Few kleptocrats keep their ill-gotten gains at home. Billions of dollars of stolen assets are laundered in a number of countries – they include Canada, the Netherlands, Singapore, the United Arab Emirates, Switzerland, the United States, and the United Kingdom and its Overseas Territories.

Of course, kleptocrats will not allow their countries to join an International Anti-Corruption Court and they will do everything in their power to hamper investigations into their criminality.

However, if some of the countries where laundered funds are held would join an International Anti-Corruption Court – and several are considering doing so – then illicit assets could be identified and frozen by the Court. Through orders of restitution, those funds could be repatriated to the countries from which they were stolen.

If there is a high risk of those funds being misused if returned to a corrupted state, they could be repurposed for refugee and humanitarian purposes or repatriated only at a time when they would reach the real victims – the millions in need in those countries and their forced diasporas.

The IACC would also be an institution that would be able to offer what could be crucial assistance. The IACC’s expert investigators and prosecutors could be called upon for assistance by leaders in countries such as Moldova – which has endorsed the idea – who are willing but do not have the resources to counter corruption on their own.

The newly launched IACC model treaty drafting project, which I chair, will be guided by lessons learned from the experiences of the ICC, as well as other previous and existing international and hybrid courts. We are confident that we can design a new IACC that is more efficient and more effective.

There are a variety of ways in which an IACC can be more cost effective than the ICC, including only employing a small number of permanent judges, with other vetted and approved judges called upon only when the caseload requires their services. Furthermore, there should be no need for pre-trial chambers, which have greatly prolonged the life cycle, and therefore costs, of situations before the ICC.

Regardless, the operational cost of the IACC would constitute a small fraction of the amount of illicit assets that it could seize and return to their originally intended purpose – the public good. In addition to orders of restitution, it could levy fines on those found guilty and these could be used to defray some of its costs.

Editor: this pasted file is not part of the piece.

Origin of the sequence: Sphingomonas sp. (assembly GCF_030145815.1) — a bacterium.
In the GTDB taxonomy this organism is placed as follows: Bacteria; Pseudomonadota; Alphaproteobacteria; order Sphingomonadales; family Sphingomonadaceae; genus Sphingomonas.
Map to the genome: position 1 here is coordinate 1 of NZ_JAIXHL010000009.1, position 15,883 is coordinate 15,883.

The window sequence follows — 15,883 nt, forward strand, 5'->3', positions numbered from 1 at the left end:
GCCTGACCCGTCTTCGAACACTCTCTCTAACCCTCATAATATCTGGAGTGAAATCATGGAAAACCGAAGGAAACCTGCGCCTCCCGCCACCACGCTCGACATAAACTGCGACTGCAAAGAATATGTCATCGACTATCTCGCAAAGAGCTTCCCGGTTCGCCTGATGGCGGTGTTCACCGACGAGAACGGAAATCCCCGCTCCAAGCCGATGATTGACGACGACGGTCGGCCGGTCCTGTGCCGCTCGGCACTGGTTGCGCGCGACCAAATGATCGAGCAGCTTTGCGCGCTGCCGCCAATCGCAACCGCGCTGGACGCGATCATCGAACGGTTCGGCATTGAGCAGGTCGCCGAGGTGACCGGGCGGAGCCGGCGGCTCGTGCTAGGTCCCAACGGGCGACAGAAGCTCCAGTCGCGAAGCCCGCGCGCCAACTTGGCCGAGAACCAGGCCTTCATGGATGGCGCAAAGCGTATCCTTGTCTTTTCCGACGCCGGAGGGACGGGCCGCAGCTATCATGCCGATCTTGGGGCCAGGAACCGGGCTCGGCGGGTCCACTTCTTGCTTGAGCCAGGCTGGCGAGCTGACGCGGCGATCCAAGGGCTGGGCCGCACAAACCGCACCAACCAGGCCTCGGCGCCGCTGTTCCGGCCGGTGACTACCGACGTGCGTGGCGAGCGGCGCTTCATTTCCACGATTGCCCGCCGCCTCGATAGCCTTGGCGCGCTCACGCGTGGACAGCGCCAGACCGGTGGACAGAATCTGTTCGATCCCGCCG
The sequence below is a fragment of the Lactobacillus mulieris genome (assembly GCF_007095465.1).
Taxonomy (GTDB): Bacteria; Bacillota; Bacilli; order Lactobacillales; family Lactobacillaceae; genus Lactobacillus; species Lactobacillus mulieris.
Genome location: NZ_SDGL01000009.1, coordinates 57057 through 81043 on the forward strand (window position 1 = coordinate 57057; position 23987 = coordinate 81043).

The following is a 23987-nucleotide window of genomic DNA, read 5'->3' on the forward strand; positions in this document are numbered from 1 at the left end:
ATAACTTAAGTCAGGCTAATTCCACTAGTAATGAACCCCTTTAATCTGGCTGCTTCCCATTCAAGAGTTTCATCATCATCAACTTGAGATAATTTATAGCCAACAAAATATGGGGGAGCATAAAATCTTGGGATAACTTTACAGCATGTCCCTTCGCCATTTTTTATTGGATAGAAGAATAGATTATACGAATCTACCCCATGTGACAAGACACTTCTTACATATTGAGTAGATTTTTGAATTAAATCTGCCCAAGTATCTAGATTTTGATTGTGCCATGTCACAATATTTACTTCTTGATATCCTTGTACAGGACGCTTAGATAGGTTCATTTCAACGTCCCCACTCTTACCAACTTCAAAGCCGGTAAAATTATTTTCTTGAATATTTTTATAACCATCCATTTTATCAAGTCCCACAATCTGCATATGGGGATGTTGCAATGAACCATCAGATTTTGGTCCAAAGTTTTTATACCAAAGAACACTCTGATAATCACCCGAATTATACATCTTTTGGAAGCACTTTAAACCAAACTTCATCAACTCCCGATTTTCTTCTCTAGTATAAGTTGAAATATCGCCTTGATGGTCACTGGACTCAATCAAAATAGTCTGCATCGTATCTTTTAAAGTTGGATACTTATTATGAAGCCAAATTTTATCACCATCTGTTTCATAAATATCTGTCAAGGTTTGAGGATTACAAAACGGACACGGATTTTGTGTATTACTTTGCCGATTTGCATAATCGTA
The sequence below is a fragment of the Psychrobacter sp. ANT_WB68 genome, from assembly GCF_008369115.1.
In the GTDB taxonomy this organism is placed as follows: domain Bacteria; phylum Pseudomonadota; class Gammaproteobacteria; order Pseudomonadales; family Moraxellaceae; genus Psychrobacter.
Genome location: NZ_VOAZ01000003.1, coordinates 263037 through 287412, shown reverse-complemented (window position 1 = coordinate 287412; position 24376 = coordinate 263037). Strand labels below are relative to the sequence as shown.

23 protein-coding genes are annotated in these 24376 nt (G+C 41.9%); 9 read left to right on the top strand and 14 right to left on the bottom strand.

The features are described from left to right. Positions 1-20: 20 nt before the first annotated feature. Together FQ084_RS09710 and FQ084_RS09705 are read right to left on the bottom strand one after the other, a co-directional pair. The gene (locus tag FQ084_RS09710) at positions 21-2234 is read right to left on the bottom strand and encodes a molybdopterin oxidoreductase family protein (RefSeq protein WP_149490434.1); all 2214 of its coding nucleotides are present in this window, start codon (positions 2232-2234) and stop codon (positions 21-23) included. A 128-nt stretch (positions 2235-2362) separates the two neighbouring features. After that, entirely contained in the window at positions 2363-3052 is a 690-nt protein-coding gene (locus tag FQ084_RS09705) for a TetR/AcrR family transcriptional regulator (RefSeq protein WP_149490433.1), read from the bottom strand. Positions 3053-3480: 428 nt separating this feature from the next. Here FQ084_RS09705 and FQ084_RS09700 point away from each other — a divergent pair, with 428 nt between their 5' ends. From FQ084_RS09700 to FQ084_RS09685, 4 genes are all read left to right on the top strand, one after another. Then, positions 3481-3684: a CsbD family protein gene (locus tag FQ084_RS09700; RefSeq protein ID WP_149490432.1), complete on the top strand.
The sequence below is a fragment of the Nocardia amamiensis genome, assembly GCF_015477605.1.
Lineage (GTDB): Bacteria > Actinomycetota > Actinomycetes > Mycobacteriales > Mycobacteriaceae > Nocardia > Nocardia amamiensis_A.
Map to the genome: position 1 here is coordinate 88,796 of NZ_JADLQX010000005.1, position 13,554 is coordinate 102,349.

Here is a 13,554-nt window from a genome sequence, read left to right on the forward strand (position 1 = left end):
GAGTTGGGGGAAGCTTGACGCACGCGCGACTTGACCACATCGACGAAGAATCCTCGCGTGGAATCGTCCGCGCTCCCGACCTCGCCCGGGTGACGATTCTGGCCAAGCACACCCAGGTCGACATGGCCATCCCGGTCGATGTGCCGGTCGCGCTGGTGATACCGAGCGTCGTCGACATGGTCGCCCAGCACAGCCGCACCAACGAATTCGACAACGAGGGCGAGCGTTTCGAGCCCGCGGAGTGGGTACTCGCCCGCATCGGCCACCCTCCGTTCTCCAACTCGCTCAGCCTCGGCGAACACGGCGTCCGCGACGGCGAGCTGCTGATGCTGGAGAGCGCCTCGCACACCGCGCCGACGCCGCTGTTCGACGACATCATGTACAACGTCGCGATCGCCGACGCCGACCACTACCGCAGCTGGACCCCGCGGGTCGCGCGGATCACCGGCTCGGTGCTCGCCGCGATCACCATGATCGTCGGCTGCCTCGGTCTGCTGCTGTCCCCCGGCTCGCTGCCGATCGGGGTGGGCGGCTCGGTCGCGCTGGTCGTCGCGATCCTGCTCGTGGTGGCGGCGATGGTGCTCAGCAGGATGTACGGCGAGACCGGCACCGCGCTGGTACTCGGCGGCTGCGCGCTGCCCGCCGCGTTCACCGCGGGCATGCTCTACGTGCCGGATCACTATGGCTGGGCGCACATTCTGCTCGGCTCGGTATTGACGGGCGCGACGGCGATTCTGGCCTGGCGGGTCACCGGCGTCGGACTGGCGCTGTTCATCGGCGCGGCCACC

At the end of August, Triple I organised the first in-person expert group meeting for the IACC model treaty drafting project hosted by The New Institute in Hamburg. The jurists, lawyers, scholars, and anti-corruption experts in attendance came from Trinidad and Tobago, Nigeria, Brazil, Cameroon, Bangladesh, and Mexico, as well as the United States, Canada, Australia, and New Zealand.

Our discussions in Hamburg focused on drawing lessons from the experiences of the International Criminal Court (ICC) and other international and hybrid tribunals. We emphasised the critical need for extensive involvement of Global South stakeholders in the drafting process, alongside experts from the Global North, to ensure the court’s effectiveness.

None of the IACC’s supporters see the Court as a panacea that will end kleptocracy, any more than the International Criminal Court has ended atrocity crimes by political leaders. But it would be one of the many tools, domestic and international, that are absolutely essential to combat and hopefully ultimately to defeat kleptocracy. It would be the only international mechanism to have jurisdiction over kleptocrats and/or their illicit funds.

By establishing a credible threat of criminal prosecution for both kleptocrats and their enablers – the bribe givers and the money launderers – the IACC would deter others who may be tempted to emulate their example.

There are now over 300 leading figures from across the world including more than 50 former Presidents and Prime Ministers and 32 Nobel Laureates, who have signed a Declaration calling for the creation of the IACC.

Colombia was the first country to call for an IACC back in 2016. More recently, the Netherlands, Canada, Nigeria, Moldova, and Ecuador have committed to working towards the creation of the Court. In January this year, the European Parliament passed a resolution calling for the IACC. Additional countries from each region of the world have also expressed their interest in the idea.

The UK Labour party, which has a good chance to win the elections next year, announced last month that it will champion the IACC idea and there is further cross-party support for the Court in the UK. Lord Peter Hain, in particular, has become an articulate and keen supporter of the IACC.

The effort to create the IACC will take time, but the momentum generated in the past two years suggests that it may be possible sooner than even its strongest proponents think. The time is now to therefore strengthen the proposal so that the eventual Court can provide as meaningful as possible a check on corruption.

South Africa played a leading role in establishing the ICC. I am happy that its support fort an IACC has gained momentum here in the past year. It is my hope that South Africa will join other nations that are supporting the establishment of the IACC. I have no doubt that this would be, and be seen to be, a positive development in our international relations. It would be a meaningful step away from the events that have led to the significant downgrading of South Africa in international money markets.

Progress on both short and longer term anti-corruption solutions can knit together a powerful anti-corruption tapestry that strips kleptocrats of their impunity and thereby helps Africa and the world reach for a better tomorrow.

The support of this assembly for the IACC project would significantly encourage our government to play a leading role in pushing for the IACC and garnering further support for it from our continent.


– Justice Richard Goldstone